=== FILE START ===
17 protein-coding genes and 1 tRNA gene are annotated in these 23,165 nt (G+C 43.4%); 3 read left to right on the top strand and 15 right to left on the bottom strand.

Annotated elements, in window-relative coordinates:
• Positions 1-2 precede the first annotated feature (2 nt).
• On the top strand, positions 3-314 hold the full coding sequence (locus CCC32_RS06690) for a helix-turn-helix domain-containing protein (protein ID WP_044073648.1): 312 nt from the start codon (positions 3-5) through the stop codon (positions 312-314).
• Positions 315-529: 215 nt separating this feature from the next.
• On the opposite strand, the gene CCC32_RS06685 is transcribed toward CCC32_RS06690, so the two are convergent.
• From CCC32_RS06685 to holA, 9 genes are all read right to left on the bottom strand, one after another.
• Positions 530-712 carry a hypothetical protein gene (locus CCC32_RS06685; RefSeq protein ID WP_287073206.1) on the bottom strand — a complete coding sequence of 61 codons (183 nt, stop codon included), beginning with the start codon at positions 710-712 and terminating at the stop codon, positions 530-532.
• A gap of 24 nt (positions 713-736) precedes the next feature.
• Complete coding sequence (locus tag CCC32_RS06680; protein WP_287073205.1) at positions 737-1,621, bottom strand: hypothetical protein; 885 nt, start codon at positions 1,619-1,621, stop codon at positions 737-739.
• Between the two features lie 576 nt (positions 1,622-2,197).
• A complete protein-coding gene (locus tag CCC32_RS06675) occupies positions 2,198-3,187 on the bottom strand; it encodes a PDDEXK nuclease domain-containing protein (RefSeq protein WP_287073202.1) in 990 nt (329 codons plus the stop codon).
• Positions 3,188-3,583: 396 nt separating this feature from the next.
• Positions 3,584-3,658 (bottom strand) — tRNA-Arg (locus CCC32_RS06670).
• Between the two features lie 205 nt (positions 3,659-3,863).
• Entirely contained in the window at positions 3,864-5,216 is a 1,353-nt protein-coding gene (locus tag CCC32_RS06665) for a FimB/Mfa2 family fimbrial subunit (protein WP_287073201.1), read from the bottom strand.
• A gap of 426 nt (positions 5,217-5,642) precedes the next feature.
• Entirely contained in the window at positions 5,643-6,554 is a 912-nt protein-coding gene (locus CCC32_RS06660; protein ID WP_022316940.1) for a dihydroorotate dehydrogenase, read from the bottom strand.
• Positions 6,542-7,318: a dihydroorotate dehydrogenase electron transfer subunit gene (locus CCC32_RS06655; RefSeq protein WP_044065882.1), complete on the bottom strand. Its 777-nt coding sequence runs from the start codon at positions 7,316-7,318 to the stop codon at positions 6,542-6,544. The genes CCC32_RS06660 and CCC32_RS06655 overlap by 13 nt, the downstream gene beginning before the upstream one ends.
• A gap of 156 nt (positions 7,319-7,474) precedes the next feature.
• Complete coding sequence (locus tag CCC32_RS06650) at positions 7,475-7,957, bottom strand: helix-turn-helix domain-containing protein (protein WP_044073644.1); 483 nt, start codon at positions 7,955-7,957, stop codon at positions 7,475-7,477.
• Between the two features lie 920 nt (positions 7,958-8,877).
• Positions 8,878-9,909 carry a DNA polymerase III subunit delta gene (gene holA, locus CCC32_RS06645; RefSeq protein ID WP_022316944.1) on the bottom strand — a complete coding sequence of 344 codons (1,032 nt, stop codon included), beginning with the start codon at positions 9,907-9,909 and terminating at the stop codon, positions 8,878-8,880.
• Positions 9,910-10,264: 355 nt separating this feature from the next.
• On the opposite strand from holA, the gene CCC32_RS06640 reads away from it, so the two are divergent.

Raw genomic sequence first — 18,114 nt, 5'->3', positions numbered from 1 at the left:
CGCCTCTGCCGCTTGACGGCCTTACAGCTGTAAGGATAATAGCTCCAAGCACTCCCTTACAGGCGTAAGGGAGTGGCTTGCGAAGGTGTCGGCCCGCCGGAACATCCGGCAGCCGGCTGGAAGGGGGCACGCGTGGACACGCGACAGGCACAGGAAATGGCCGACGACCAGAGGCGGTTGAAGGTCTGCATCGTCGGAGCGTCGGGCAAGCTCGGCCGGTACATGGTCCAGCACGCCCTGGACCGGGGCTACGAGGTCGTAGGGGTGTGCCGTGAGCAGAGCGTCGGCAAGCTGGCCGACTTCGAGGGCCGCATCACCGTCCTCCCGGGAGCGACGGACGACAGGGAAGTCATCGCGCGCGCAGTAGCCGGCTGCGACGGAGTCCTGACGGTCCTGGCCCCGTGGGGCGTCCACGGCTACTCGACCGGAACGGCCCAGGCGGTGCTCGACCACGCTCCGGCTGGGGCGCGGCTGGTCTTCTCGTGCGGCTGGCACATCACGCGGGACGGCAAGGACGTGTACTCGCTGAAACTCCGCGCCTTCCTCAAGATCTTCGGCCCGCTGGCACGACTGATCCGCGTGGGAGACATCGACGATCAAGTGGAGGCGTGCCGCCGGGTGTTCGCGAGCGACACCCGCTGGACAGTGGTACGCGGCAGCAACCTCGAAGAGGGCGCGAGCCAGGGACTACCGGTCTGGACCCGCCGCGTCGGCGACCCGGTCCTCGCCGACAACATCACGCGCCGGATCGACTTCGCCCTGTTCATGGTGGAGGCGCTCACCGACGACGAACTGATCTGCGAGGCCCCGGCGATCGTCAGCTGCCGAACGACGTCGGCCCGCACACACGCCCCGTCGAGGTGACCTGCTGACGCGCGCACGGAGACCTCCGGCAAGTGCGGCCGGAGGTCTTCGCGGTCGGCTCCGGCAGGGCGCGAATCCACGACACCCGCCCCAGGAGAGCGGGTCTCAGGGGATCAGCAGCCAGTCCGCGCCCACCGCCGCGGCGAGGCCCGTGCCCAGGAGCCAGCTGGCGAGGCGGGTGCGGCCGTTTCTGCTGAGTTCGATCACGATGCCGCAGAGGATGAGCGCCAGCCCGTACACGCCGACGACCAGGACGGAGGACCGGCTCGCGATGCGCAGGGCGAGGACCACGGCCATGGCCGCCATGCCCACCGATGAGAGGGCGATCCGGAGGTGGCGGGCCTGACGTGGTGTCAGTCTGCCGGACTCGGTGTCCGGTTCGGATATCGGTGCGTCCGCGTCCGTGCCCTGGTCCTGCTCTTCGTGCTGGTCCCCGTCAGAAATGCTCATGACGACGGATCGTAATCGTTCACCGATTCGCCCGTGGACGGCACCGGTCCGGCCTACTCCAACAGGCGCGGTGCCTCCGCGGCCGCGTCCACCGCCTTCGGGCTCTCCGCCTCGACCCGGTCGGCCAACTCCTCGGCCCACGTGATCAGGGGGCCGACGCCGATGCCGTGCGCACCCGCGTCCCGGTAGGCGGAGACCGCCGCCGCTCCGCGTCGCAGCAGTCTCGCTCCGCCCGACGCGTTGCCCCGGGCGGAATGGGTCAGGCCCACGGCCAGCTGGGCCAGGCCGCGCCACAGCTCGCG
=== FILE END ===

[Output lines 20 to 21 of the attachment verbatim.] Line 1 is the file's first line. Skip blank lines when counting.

• A gap of 156 nt (positions 7,319-7,474) precedes the next feature.
• Complete coding sequence (locus tag CCC32_RS06650) at positions 7,475-7,957, bottom strand: helix-turn-helix domain-containing protein (protein WP_044073644.1); 483 nt, start codon at positions 7,955-7,957, stop codon at positions 7,475-7,477.